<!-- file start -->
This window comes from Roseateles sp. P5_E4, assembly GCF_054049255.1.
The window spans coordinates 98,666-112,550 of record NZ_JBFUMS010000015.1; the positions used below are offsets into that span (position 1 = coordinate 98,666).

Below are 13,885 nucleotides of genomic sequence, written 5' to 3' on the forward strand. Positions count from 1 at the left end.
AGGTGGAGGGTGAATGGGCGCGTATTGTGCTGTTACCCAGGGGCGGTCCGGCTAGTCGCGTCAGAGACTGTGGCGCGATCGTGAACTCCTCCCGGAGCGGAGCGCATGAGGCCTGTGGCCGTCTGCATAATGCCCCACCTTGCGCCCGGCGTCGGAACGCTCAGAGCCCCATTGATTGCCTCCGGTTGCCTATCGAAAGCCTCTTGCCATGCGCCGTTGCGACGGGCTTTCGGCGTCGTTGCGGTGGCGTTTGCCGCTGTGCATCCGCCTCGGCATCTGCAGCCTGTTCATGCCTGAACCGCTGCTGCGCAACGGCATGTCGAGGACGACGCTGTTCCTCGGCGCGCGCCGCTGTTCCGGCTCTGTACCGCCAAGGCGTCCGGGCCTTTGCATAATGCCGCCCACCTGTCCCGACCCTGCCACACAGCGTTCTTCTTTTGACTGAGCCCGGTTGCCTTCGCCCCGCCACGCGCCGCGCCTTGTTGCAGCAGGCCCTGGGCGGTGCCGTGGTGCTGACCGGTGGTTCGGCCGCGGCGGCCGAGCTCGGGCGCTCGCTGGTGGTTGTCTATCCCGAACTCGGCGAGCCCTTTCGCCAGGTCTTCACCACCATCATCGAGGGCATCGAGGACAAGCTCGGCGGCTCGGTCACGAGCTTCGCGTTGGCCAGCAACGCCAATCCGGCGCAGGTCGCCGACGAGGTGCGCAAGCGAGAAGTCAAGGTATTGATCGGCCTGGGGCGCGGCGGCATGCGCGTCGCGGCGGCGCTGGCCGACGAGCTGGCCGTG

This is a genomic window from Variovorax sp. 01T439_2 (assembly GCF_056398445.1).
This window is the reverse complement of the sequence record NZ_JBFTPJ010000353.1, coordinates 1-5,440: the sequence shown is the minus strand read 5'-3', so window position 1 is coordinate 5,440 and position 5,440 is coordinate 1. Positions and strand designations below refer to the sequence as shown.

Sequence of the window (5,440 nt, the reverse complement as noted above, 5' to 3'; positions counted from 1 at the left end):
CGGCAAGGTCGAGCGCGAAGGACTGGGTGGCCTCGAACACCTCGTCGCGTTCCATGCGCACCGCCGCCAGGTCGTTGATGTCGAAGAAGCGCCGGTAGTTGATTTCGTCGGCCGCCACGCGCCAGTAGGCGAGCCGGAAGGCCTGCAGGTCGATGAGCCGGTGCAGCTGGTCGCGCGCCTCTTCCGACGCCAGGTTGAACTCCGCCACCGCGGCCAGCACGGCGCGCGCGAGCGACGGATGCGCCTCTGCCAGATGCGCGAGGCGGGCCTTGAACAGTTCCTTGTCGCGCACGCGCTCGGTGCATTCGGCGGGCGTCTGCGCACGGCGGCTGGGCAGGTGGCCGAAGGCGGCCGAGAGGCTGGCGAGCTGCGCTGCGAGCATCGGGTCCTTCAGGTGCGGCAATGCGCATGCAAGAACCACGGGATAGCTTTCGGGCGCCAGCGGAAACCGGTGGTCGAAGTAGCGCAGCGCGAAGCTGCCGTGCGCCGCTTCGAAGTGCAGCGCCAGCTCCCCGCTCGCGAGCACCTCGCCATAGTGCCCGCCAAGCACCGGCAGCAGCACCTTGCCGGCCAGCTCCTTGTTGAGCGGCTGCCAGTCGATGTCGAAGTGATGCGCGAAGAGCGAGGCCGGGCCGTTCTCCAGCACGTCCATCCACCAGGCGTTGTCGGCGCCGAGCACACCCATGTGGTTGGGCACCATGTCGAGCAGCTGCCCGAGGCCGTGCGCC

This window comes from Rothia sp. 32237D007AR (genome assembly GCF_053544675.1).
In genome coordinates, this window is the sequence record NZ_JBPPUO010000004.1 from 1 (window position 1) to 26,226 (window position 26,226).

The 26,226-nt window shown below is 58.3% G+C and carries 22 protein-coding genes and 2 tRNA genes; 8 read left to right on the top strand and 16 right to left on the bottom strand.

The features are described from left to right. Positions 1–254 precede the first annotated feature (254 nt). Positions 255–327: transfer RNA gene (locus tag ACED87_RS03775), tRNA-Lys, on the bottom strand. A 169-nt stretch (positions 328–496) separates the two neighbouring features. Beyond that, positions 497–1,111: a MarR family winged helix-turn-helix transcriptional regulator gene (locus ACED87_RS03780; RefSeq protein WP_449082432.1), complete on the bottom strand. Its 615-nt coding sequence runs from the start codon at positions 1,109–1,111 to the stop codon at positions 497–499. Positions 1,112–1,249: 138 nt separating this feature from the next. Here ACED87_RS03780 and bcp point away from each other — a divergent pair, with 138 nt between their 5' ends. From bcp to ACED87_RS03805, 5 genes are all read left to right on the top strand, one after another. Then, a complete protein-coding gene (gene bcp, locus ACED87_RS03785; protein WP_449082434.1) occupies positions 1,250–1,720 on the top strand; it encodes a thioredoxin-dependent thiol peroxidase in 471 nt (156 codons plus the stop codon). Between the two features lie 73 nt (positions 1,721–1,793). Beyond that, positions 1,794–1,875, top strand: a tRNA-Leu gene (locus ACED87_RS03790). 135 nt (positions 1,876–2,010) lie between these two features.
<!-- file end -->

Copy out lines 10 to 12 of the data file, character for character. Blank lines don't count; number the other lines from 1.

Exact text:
In genome coordinates, this window is the sequence record NZ_JBPPUO010000004.1 from 1 (window position 1) to 26,226 (window position 26,226).

The 26,226-nt window shown below is 58.3% G+C and carries 22 protein-coding genes and 2 tRNA genes; 8 read left to right on the top strand and 16 right to left on the bottom strand.

The features are described from left to right. Positions 1–254 precede the first annotated feature (254 nt). Positions 255–327: transfer RNA gene (locus tag ACED87_RS03775), tRNA-Lys, on the bottom strand. A 169-nt stretch (positions 328–496) separates the two neighbouring features. Beyond that, positions 497–1,111: a MarR family winged helix-turn-helix transcriptional regulator gene (locus ACED87_RS03780; RefSeq protein WP_449082432.1), complete on the bottom strand. Its 615-nt coding sequence runs from the start codon at positions 1,109–1,111 to the stop codon at positions 497–499. Positions 1,112–1,249: 138 nt separating this feature from the next. Here ACED87_RS03780 and bcp point away from each other — a divergent pair, with 138 nt between their 5' ends. From bcp to ACED87_RS03805, 5 genes are all read left to right on the top strand, one after another. Then, a complete protein-coding gene (gene bcp, locus ACED87_RS03785; protein WP_449082434.1) occupies positions 1,250–1,720 on the top strand; it encodes a thioredoxin-dependent thiol peroxidase in 471 nt (156 codons plus the stop codon). Between the two features lie 73 nt (positions 1,721–1,793). Beyond that, positions 1,794–1,875, top strand: a tRNA-Leu gene (locus ACED87_RS03790). 135 nt (positions 1,876–2,010) lie between these two features.